Georgia: Arts Organizations Struggle to Find Public and Private Support
The Atlanta Journal-Constitution, 4/2/10
“A bill to let counties use sales tax money to help struggling arts groups has had trouble getting traction in the legislature, despite broad support. The measure failed to make last week’s crossover day deadline, meaning it could die if not attached to another bill already approved by the House.
That would only be the latest blow to the arts in metro Atlanta and Georgia, which are both feeling the pain of a weak economy in many ways.
Public arts funding is being slashed. Corporate and foundation giving is down as businesses salve their own red ink wounds or refocus giving on social causes. Attendance is off for many arts groups. Layoffs are up. A few organizations, such as the Atlanta Opera, are presenting less of their art to avoid production costs they can’t afford.
‘It’s the hardest of times I’ve seen for the arts across the board,’ said Camille Love, director of the city of Atlanta’s office of Cultural Affairs.
That’s why, even at the eleventh hour, supporters hold onto hope for House Bill 1049, which would not assure any relief but would let any county hold a referendum on dedicating up to one cent of sales tax for arts and cultural groups and other economic development projects.
A model for the bill was Denver’s Scientific and Cultural Facilities District, which, through a sales and use tax of one-tenth of one percent, distributes roughly $43 million annually to more than 300 cultural organizations in the Colorado capital.
‘We cannot afford to experience the devastating effect of a state without a well-supported creative economy,’ said Flora Maria Garcia, CEO of the Metro Atlanta Arts & Culture Coalition, an advocacy group for the city’s arts and cultural community. She said job losses will grow and some groups will shut down without new funding.
Georgia in 2008 had 88,078 people in arts, according to the coalition. A year later the state had lost 5,756 jobs-and cuts continue.
‘The economic case has to be made that the arts matter,’ said Rep. Stacey Abrams (D-DeKalb), a bill co-sponsor, after the measure stalled. ‘To move the bill out of the House will require deeper education of legislators and their constituents.’
Advocates tried. The Metro Atlanta Arts & Culture Coalition commissioned an analysis showing that support for the arts constitutes good economic development, not charity.”
In a recent article for Back Stage, I included quotes from Rachel May of Atlanta’s Synchronicity Theatre, one of the nonprofit arts groups particularly challenged by the economy — and the state it operates in. We talked briefly about this bill. I wasn’t able to include her thoughts in the story, but let me just say that the characterization in this story, above, of certain lawmakers requiring deeper education, did not come as a surprise. There is a political story here — the inability of the radical right to hear and absorb facts if they clash with right-wing orthodoxy. That’s at the root of a lot of this, although the Journal-Constitution may or may not be able to say so.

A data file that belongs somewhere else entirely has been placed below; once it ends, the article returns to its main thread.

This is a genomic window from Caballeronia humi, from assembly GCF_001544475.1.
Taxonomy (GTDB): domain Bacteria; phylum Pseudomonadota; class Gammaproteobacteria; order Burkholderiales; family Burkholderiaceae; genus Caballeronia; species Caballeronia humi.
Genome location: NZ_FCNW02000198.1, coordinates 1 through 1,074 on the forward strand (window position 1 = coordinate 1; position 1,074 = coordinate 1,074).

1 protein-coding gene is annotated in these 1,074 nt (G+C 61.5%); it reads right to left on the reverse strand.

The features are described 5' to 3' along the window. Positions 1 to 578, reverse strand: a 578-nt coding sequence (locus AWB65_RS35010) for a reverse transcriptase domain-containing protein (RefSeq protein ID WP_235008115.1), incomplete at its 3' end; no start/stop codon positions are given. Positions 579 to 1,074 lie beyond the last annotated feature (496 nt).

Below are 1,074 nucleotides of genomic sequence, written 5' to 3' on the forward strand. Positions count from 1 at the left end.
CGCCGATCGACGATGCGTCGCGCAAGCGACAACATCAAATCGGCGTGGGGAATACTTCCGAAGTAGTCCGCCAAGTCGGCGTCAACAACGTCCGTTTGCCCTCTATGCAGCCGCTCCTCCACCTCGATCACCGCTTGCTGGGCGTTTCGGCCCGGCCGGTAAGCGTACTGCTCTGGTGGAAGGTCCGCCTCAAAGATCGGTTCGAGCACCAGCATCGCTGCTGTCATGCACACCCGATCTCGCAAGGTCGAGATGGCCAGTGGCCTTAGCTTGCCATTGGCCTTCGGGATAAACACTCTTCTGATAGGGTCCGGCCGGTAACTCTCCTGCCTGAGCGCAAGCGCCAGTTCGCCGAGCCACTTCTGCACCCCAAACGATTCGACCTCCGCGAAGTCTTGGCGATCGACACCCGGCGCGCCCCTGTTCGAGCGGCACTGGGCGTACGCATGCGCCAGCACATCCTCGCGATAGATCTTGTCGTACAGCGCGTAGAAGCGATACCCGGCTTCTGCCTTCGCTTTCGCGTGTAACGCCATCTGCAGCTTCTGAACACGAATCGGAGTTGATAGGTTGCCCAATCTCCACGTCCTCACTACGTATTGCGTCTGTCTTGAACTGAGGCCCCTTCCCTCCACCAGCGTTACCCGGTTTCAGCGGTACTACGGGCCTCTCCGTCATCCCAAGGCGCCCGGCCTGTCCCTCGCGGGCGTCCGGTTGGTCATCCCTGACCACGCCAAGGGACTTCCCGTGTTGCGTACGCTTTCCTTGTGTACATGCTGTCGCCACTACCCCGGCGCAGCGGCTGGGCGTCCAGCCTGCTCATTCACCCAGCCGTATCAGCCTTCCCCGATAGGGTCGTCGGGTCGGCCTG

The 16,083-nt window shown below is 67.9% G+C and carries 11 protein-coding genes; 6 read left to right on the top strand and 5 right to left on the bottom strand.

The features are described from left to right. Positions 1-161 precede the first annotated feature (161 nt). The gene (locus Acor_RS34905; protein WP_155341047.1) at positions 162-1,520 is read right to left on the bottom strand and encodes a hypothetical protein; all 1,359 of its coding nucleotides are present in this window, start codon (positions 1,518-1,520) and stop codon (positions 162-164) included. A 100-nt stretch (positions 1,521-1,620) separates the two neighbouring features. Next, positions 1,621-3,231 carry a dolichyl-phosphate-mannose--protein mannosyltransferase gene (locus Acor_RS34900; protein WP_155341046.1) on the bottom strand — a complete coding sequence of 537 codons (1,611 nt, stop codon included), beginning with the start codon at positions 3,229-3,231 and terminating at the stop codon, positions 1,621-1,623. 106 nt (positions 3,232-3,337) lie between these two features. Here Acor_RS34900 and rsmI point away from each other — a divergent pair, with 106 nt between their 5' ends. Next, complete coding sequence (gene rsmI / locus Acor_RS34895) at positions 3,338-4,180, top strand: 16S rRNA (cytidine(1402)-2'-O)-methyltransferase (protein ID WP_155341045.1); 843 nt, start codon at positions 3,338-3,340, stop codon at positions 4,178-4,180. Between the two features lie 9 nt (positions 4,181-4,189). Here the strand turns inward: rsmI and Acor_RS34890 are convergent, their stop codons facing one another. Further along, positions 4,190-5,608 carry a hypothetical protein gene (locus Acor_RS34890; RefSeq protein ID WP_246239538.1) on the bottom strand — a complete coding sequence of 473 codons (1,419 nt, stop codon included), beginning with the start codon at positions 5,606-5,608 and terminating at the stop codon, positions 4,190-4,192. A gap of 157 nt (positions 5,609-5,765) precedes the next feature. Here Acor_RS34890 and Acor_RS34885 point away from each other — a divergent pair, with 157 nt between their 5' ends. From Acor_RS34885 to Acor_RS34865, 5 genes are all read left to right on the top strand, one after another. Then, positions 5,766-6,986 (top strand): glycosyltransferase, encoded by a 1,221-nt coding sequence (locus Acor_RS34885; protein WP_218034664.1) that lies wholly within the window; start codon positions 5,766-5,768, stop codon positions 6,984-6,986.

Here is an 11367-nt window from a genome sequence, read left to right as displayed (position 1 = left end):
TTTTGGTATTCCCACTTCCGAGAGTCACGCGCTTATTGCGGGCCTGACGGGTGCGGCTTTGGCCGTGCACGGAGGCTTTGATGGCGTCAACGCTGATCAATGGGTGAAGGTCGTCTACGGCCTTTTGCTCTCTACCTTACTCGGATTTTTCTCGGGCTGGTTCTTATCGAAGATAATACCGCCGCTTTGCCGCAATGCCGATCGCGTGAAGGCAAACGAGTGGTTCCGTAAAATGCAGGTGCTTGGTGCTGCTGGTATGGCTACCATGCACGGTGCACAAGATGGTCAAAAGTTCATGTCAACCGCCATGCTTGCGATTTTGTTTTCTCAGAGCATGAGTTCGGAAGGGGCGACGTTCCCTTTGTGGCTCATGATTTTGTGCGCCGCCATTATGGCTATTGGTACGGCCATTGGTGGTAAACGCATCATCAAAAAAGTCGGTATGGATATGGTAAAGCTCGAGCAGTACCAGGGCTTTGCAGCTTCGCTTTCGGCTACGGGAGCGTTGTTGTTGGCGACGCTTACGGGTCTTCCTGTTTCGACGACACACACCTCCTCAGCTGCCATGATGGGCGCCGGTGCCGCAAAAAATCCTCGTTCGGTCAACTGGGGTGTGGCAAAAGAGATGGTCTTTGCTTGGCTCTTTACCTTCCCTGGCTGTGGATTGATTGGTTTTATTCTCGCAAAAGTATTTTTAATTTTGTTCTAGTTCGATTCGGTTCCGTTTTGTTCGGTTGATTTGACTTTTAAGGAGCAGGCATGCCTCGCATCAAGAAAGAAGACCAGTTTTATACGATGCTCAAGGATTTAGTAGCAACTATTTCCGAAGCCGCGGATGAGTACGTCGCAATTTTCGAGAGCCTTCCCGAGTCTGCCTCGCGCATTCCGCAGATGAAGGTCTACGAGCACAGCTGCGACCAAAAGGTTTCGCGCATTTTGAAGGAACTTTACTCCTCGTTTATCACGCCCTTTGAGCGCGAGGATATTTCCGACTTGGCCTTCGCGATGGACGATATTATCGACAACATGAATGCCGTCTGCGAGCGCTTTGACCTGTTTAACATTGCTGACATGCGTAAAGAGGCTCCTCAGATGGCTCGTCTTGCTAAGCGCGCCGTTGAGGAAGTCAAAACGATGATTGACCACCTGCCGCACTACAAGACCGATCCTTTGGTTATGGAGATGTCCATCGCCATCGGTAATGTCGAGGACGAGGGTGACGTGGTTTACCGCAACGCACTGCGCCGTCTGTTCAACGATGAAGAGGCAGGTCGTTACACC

Texas: Broadway Show Presenter Battle Emerges in Dallas
The Dallas Morning News, 4/5/2010
“Dallas discovered during the 1960s that it wasn’t big enough for two professional football teams. Half a century later, the question is being asked about the presenters of Broadway shows. Michael A. Jenkins, president and managing director of Dallas Summer Musicals, which operates out of the Fair Park Music Hall, says he would not bring in some of the shows his rival at the Winspear has. On one side is the 70-year-old Dallas Summer Musicals, which operates at stately Fair Park Music Hall. On the other is the five-month-old AT&T Performing Arts Center, which hosts the Lexus Broadway Series at the shimmering Winspear Opera House. The two are competing for the same entertainment dollar in the toughest economy in decades.”
There is also a mention in this story that Charlotte St. Martin, executive director of the Broadway League, grew up in Dallas, and believes there is room, in fact, for two presenters of Broadway shows. Well, of course she does — it’s in her interest, and the interest of the League, to promote the idea. But I would say that given Dallas’ economic power, it is probably also true. The question is marketing, no? I would also add that a little competition is never a bad thing in a free-market economy. Perhaps the two groups can not only spur each other on to innovation, but raise the profile of theater as a whole in Dallas.
Tennessee: Chattanooga Welcomes Artists with Open Arms, Incentives
Chattanooga Times Free Press, 4/4/2010